Despite a 12-hour day in court Tuesday, Aug. 12, Joanne Yepsen will not be appearing on the Democratic primary ballot in September, according to a written release from the Saratoga Springs supervisor.
Albany State Supreme Court Justice Gerald Connolly rendered the decision late Wednesday. On Aug. 4, the State Board of Elections invalidated enough of the more than 1,300 signatures Yepsen collected to bring her 32 short of the 1,000 required to run in the primary. She filed a motion to validate and went to court hoping to overturn the decision on many of the signatures.
Signatures can be invalidated for a number of reasons. Signers must be registered to vote with the party in question, must live in the district, can sign only one candidate's petition and must write their name and address exactly as they appear on the voter registration list.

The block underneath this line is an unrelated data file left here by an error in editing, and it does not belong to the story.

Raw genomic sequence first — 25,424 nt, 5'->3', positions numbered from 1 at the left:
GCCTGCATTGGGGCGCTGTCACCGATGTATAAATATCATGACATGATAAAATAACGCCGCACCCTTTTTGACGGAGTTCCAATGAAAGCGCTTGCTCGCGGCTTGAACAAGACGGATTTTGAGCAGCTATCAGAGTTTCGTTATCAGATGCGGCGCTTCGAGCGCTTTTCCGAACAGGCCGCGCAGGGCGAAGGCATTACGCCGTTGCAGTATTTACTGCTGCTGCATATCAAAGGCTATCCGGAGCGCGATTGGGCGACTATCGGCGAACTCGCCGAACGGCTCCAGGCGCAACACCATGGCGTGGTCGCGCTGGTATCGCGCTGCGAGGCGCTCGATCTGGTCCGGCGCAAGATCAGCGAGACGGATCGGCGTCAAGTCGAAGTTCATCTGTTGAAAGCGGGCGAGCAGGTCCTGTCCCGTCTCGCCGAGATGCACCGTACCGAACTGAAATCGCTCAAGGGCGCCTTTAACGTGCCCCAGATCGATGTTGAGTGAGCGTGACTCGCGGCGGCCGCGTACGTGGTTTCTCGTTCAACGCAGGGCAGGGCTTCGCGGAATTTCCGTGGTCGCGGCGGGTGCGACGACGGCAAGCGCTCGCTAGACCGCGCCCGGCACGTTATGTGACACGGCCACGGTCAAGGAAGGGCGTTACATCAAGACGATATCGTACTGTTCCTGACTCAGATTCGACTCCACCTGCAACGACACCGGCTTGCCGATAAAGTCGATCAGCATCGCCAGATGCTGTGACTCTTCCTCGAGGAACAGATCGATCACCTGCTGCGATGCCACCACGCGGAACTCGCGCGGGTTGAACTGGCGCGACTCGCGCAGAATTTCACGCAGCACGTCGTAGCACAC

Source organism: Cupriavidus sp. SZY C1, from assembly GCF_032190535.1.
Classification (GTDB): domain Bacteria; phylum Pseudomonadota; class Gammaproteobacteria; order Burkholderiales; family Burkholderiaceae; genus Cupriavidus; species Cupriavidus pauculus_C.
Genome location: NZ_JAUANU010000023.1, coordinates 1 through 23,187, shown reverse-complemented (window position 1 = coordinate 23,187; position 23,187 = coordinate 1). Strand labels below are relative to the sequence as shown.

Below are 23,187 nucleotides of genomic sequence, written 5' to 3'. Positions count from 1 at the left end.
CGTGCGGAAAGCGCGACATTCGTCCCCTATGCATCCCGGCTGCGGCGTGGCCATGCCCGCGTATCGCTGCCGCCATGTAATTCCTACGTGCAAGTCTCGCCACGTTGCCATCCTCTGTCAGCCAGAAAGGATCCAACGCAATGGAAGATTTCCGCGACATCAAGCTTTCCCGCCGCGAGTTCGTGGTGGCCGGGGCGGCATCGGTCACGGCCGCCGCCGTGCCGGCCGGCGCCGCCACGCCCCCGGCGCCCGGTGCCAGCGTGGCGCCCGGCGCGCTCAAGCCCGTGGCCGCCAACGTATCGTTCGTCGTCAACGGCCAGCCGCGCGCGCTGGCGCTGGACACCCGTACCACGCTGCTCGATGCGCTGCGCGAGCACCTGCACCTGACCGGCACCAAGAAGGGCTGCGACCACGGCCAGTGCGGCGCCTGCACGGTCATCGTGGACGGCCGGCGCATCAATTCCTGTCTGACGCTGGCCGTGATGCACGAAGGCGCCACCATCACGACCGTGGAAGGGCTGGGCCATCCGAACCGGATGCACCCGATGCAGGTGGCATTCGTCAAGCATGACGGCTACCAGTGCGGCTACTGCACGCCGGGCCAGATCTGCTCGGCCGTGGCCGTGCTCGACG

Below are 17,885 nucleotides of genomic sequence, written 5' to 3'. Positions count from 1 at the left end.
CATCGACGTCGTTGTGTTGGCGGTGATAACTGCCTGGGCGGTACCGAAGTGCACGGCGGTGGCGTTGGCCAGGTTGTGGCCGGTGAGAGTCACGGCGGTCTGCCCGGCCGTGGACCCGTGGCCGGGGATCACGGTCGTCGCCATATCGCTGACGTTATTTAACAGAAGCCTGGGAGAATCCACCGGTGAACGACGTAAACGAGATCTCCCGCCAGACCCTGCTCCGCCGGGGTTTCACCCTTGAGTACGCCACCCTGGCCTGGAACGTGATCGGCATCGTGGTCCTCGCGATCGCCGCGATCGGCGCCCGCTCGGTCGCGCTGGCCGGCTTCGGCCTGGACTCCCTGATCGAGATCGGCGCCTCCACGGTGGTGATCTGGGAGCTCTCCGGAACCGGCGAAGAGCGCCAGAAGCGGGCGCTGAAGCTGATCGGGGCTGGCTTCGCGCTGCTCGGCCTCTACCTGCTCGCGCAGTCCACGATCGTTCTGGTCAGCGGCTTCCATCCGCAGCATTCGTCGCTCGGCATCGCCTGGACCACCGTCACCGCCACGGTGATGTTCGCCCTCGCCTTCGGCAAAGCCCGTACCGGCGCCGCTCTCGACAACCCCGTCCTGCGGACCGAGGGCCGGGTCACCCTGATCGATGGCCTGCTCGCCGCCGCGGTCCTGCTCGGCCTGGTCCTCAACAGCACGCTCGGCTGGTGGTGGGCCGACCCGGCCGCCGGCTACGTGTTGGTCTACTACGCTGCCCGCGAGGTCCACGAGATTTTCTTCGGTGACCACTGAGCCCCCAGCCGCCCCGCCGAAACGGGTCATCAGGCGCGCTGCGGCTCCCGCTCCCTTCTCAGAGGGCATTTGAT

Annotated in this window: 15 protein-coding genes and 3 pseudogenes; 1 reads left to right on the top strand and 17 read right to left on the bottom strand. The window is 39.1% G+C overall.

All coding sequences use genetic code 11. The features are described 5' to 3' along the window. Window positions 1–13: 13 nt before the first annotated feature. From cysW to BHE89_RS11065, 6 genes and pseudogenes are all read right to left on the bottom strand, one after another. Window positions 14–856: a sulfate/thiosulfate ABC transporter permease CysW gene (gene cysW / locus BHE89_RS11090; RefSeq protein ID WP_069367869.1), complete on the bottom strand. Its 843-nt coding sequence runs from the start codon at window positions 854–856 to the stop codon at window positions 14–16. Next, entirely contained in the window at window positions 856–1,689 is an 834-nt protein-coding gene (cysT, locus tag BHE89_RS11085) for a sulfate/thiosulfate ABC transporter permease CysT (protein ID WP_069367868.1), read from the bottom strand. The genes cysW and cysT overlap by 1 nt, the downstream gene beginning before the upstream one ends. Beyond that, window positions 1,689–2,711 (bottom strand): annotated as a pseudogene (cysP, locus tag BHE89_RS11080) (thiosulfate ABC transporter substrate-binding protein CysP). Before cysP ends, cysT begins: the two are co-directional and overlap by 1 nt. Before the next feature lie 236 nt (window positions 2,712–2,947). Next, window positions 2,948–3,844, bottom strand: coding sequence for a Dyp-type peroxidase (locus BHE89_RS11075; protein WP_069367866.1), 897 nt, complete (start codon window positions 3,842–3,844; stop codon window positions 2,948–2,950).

Though Yepsen's efforts validated many of her signatures, it was not enough to put her on the Sept. 9 ballot.
Although I am disappointed with the final outcome, we were able to validate many individuals' signatures through our testimony, affidavits and mistakes found that would have been ignored had we not gone through the legal proceeding, wrote Yepsen. "I'm willing to accept the outcome and have faith in the process."
She expressed in her statement and an earlier interview that she is eager to get back to public service.
Two Republican candidates for the 20th Congressional District were ejected from their race in a similar fashion. Michael Rocque and John Wallace fell short of the required 1,250 signatures after the Board of Elections invalidated many on Aug. 4.
The court decision leaves only two candidates running for the Democratic nomination in the 43rd. Brian Premo of Brunswick and former Kirsten Gillibrand staffer Mike Russo said that Yepsen's departure will not affect their strategy.